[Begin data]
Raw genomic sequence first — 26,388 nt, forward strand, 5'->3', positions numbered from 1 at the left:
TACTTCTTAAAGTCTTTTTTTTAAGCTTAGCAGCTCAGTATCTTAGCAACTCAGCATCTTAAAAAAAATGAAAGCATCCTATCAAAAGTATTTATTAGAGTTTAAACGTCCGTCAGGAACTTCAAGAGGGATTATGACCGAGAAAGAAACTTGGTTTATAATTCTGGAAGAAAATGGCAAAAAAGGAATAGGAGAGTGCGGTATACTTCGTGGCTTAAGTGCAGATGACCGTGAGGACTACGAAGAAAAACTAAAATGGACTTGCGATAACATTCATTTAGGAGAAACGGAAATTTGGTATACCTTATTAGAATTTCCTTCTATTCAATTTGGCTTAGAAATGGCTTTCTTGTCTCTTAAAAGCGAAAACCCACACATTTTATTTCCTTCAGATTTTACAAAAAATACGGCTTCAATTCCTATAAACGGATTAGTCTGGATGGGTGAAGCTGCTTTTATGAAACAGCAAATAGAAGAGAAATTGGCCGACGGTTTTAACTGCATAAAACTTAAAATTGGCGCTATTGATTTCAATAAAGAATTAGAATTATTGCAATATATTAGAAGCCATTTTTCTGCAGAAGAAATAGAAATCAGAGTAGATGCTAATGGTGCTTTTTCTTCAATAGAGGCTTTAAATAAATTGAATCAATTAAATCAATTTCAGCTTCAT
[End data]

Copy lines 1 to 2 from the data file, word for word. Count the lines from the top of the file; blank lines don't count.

Raw genomic sequence first — 26,388 nt, forward strand, 5'->3', positions numbered from 1 at the left:
TACTTCTTAAAGTCTTTTTTTTAAGCTTAGCAGCTCAGTATCTTAGCAACTCAGCATCTTAAAAAAAATGAAAGCATCCTATCAAAAGTATTTATTAGAGTTTAAACGTCCGTCAGGAACTTCAAGAGGGATTATGACCGAGAAAGAAACTTGGTTTATAATTCTGGAAGAAAATGGCAAAAAAGGAATAGGAGAGTGCGGTATACTTCGTGGCTTAAGTGCAGATGACCGTGAGGACTACGAAGAAAAACTAAAATGGACTTGCGATAACATTCATTTAGGAGAAACGGAAATTTGGTATACCTTATTAGAATTTCCTTCTATTCAATTTGGCTTAGAAATGGCTTTCTTGTCTCTTAAAAGCGAAAACCCACACATTTTATTTCCTTCAGATTTTACAAAAAATACGGCTTCAATTCCTATAAACGGATTAGTCTGGATGGGTGAAGCTGCTTTTATGAAACAGCAAATAGAAGAGAAATTGGCCGACGGTTTTAACTGCATAAAACTTAAAATTGGCGCTATTGATTTCAATAAAGAATTAGAATTATTGCAATATATTAGAAGCCATTTTTCTGCAGAAGAAATAGAAATCAGAGTAGATGCTAATGGTGCTTTTTCTTCAATAGAGGCTTTAAATAAATTGAATCAATTAAATCAATTTCAGCTTCAT